Whitley, that's the last
of your beauty salon.

Can I take you to the airport?

I don't leave until tomorrow.

But it's good to get there
nice and early.

I'm going to get you
some more packing boxes.

£ she's moving out, yes.



I had this framed for you.

it's your anatomical man.

How I hated it so.

I'll think of you
every time I look at it.

As you know,
I'm not very materialistic

but I got this for you.

Careful, it's really powerful.

Woo, woo.

I know. You can feel it.

It's a crystal,
and it's very spiritual.

It's a symbol of friendship
and it's going to give you
so much positive energy.

Also, on the subway

it doubles
as a blunt instrument.

I'll wield it in good health,

So what is going on
with you and Dwayne?

Is it the old splitsville?


It's okay, Kimberly.

We've talked about it

and we're going to work it out.

He's not going to see
other women.

New York is only a six,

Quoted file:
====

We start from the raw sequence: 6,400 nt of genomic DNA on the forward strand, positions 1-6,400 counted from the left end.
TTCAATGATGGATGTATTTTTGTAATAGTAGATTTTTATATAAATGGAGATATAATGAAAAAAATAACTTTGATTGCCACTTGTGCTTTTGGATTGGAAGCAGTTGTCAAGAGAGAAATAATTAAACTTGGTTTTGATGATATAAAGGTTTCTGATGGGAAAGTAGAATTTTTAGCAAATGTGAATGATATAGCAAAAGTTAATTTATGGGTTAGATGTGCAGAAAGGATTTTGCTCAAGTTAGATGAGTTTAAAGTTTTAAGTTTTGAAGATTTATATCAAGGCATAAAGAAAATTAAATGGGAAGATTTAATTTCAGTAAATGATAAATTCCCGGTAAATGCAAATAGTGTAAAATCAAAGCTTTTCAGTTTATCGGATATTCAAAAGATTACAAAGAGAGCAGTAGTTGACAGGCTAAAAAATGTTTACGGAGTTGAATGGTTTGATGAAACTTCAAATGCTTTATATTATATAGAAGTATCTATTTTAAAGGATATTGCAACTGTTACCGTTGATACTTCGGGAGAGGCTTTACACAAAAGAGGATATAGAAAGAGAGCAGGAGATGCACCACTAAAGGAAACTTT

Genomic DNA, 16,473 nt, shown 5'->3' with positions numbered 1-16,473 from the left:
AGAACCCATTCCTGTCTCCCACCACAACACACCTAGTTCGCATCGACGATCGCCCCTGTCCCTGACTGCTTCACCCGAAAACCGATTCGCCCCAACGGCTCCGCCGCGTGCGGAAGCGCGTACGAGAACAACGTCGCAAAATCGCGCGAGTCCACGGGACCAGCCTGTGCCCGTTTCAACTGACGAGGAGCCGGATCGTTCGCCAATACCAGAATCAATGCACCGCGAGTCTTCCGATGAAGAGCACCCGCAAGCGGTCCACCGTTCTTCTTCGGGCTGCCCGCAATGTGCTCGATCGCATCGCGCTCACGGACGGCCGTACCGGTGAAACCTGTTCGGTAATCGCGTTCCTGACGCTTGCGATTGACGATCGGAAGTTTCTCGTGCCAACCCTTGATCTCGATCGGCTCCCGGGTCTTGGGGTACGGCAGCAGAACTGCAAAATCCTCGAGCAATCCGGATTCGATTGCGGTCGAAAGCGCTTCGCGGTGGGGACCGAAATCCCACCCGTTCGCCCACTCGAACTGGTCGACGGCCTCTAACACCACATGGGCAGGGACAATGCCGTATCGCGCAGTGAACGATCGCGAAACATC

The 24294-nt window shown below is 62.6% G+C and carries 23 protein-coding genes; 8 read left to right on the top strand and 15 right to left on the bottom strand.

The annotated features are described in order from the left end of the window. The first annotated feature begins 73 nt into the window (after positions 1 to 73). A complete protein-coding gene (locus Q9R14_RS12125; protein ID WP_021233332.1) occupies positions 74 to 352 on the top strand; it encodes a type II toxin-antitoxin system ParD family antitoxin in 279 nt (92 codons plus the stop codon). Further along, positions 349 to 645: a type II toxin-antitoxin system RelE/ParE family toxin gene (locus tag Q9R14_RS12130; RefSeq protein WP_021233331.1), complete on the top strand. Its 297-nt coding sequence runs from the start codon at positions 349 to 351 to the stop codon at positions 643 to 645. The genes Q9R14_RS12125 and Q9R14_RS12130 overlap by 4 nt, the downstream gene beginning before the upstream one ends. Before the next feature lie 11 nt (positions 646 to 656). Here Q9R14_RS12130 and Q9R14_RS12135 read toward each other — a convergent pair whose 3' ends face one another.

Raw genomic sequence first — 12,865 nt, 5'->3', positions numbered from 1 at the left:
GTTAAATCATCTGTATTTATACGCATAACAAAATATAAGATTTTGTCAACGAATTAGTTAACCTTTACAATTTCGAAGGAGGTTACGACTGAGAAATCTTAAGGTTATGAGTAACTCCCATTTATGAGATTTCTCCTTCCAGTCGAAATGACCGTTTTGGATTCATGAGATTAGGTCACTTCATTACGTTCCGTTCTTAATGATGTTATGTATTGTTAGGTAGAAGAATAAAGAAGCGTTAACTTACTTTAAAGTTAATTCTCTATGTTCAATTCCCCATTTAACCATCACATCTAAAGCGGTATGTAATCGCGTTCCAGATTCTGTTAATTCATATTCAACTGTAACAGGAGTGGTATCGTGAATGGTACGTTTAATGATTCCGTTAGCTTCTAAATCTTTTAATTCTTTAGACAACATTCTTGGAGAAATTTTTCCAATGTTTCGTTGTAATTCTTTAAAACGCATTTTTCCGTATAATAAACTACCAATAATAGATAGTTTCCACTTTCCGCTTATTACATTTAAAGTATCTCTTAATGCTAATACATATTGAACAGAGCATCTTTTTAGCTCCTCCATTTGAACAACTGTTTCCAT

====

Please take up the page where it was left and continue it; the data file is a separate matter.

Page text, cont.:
seven-hour bus ride away.

Not on Fridays.

Absence makes
the heart grow fonder.

Well, if that's what you believe

then why aren't you seeing
my cousin Matthew?

We're just taking a break
for the summer.

Well, why, Kim?

We'll talk about this later.

All right!


Whitley has a lot
of packing to do.

Pack, pack, pack.
We should go.

Yeah, a lot of packing.

I'm going to miss you both.

Peace, my sister.


I'll write you in London.

You better, Kimberly.

And listen

I want you to catch
a nice, handsome doctor.

Ooh, yes!

What about my cousin?

Let's go, Freddie.

We can work it out.

We can work it out.

We can work it out.

Come on, imelda.

Let's go pack up those shoes.

Oh, what a great night.

What are you so happy about?

Dwayne, you had to see it, man.

It was beautiful.

The way my pops and I
worked over Dean Winston...

It was like